What Japanese Culture and Being an Outsider Can Teach You about Writing

James Garside
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All writers are gaijin

As far back as I can remember I’ve always wanted to be a gaijin. Gangster, I meant Gangster. But, you see, I’m gaijin. I’ve always been gaijin. And I think it’s about time that all writers claimed the word gaijin as their own.

Gaijin is a Japanese word that literally means ‘outside person.’ According to my Japanese tutor Gaijin is the polite and proper way to refer to a foreigner.In truth the polite way is gaikokujin; which has the connotations of ‘welcome guest’ or ‘welcome foreigner’ — literally ‘polite form’ ‘outside person.’ And according to my Japanese speaking friends Gaijin is often used as a racist slur against non-Japanese and has many negative connotations.Don’t believe me? Call a Japanese person gaijin and see how they react.

In Japan being labeled as gaijin puts you in your place — it reminds you that you’re an outsider and confers lower status; which is very important in a class based society such as Japan. Don’t get me wrong — most of the people who I met in Japan were lovely, and some were incredibly kind to me; but gaijin was always used as an insult or a stick to beat you with. I got so sick of it that when someone was rude to me in Japanese, I’d smile at them, and in my politest tone of voice speak to them in Welsh or swear at them in Greek. *looks innocent*

I traveled alone round Japan for a month — so far outside of my comfort zone that I started to become comfortable with being uncomfortable and with looking like a complete idiot in front of strangers. I lived on udon noodles, sashimi, and custard donuts; got lost enough to ask for directions on average once every five seconds; and learnt the rudiments of Japanese grammar from repeatedly getting off the Tokyo Metro at the wrong stop.

I was lost in Tokyo, homeless in Kyoto, and set on fire at the Kurama Fire Festival. I had a blast in Hiroshima (no pun intended, tragic history notwithstanding, it’s still my favourite city) and visited Nagasaki, Nikko, and Osaka. I fed Deer biscuits in Nara and a Deer ate my map in Miyajima. I stayed overnight in a Buddhist Temple on Mount Koya in Koyasan (like Butlins but holy) and joined in their morning prayers. And every day I tried to find a book by Haruki Murakami as a gift for a friend. In bookshop after bookshop I baffled and beleaguered the staff. My Japanese was so bad I thought I’d asked if they’d anything in stock by him but what I actually said was: “Does Haruki Murakami live here?”

For the rest of my trip I willfully embraced my gaijin status almost as a badge of honour. And in being outside I found myself; I found my place in the world — or at least how to express where I felt I’d always been which was useful in its own right. I used my truly terrible Japanese speaking ability at every opportunity and learnt more about Japanese language, people, and culture, than I had in years of head scratching back in the UK.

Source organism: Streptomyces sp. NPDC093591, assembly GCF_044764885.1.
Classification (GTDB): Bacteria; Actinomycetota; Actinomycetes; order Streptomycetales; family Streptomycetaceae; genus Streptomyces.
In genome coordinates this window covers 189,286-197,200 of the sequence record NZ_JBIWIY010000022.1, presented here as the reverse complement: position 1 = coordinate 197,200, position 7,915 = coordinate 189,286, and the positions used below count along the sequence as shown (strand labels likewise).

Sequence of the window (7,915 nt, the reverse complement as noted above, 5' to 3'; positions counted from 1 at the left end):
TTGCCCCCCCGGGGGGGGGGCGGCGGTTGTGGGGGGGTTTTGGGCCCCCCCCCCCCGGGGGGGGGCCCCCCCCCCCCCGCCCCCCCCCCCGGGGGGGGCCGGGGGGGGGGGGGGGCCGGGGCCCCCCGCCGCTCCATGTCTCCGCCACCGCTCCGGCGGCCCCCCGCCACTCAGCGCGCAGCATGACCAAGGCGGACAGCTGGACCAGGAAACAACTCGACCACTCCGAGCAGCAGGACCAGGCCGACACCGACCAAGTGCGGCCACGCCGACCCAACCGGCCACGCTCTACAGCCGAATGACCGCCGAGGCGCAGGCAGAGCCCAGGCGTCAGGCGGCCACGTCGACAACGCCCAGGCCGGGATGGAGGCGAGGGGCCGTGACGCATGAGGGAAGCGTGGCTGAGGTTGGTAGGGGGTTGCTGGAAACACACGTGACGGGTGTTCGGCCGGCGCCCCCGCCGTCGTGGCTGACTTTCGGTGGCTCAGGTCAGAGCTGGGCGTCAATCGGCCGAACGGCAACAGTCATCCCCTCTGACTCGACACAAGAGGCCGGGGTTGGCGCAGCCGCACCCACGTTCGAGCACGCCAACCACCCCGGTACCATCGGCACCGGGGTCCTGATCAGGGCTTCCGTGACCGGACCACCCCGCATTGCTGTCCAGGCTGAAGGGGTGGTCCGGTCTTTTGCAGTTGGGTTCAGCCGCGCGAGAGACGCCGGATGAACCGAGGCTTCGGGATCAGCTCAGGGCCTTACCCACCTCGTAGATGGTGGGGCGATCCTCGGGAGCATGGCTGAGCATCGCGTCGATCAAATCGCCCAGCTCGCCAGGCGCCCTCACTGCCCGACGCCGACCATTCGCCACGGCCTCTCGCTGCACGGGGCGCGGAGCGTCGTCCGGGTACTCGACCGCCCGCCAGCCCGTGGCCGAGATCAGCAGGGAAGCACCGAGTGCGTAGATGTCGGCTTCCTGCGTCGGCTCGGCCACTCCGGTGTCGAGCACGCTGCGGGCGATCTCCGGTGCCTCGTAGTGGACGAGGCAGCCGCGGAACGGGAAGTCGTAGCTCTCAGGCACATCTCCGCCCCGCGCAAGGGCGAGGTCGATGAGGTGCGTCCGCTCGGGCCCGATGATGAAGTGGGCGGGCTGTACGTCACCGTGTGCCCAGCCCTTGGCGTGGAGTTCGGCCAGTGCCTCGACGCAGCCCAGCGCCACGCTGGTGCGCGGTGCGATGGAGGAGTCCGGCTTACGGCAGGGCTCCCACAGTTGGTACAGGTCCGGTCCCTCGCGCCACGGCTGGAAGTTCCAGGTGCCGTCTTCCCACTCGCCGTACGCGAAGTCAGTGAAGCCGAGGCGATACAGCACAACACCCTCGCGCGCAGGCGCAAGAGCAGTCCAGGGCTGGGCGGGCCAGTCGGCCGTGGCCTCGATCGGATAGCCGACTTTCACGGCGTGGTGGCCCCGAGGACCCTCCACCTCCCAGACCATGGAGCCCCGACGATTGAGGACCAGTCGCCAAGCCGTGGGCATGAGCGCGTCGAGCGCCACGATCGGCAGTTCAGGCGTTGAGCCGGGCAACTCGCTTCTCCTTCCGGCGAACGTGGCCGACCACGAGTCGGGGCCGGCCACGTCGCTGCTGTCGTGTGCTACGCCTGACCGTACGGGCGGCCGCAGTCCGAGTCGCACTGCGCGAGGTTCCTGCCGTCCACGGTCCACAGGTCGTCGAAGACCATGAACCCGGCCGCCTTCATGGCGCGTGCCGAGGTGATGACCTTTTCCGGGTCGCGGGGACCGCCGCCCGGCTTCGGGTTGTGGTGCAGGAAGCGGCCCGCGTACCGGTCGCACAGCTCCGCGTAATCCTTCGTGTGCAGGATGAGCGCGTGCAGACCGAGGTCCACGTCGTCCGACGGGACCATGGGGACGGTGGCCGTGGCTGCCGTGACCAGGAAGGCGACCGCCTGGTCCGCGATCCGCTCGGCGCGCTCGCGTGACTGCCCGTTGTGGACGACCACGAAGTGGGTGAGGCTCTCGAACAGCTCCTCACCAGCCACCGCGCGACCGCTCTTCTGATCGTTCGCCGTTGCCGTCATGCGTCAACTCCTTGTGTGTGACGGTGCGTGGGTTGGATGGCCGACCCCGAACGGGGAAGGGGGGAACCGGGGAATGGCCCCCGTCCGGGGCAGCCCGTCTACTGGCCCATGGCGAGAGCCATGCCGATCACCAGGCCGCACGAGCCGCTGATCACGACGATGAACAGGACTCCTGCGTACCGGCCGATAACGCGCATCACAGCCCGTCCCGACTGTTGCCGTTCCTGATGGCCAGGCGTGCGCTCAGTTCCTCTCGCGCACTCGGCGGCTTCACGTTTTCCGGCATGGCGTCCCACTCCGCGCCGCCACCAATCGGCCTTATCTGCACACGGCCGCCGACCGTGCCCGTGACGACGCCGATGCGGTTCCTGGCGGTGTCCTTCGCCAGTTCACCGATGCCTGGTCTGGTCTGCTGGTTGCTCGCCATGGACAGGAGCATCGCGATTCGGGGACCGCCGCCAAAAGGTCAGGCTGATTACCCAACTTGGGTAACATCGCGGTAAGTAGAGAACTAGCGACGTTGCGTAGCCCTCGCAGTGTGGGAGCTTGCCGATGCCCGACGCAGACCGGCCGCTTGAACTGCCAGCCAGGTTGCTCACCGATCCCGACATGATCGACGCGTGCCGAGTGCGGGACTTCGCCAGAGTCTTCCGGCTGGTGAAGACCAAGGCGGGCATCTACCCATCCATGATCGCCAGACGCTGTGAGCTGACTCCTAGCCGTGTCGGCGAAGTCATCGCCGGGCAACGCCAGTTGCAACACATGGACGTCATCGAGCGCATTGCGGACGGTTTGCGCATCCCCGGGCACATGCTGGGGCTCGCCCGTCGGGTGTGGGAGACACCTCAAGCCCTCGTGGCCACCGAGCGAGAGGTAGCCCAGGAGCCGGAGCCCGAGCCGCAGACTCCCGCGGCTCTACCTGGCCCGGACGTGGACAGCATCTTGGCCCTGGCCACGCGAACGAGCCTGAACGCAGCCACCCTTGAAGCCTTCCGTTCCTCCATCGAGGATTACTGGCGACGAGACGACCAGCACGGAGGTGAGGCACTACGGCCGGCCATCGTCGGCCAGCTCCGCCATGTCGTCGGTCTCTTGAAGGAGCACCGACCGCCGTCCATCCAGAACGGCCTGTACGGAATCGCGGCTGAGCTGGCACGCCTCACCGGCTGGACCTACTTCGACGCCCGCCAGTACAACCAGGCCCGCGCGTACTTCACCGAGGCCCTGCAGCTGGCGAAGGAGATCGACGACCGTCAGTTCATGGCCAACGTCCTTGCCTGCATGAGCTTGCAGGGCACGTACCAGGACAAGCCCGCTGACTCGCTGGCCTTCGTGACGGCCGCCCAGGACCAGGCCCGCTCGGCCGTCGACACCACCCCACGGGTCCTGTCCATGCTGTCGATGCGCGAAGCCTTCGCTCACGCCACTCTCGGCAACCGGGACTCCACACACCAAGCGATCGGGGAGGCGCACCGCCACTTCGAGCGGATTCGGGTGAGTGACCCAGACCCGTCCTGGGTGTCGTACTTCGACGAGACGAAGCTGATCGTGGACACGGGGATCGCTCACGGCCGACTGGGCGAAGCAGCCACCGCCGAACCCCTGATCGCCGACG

“Traveling is a brutality. It forces you to trust strangers and to lose sight of all that familiar comfort of home and friends. You are constantly off balance. Nothing is yours except the essential things — air, sleep, dreams, the sea, the sky — all things tending towards the eternal or what we imagine of it.” — Cesare Pavese

Wandering round lost in Japan it occurred to me that, not only would I always be gaijin, I’d been an outside person my whole life. Nothing had changed. And if anything being gaijin confers a useful status; especially for a writer. Outsiders aren’t bound by the same conventions. People may appreciate that you try to speak Japanese and follow proper etiquette (that last point even more so as they were often amazed that I knew how to behave!) but there are many things you’d never do as a foreigner that Japanese nationals must get in line with. This is no different from many other countries, of course, it just set me thinking about the comparative benefits of outsider status.

Being in a country where you can’t speak the language creates its own natural barriers — not just to entry but as a barricade against the constant barrage of a media and advertising saturated world. Everything retreats to static and pink noise because you don’t understand it. You’re continually driven back into yourself, in a wordless silence, surrounded by all this noise that you don’t understand. And in a strange way it makes your inner voice louder.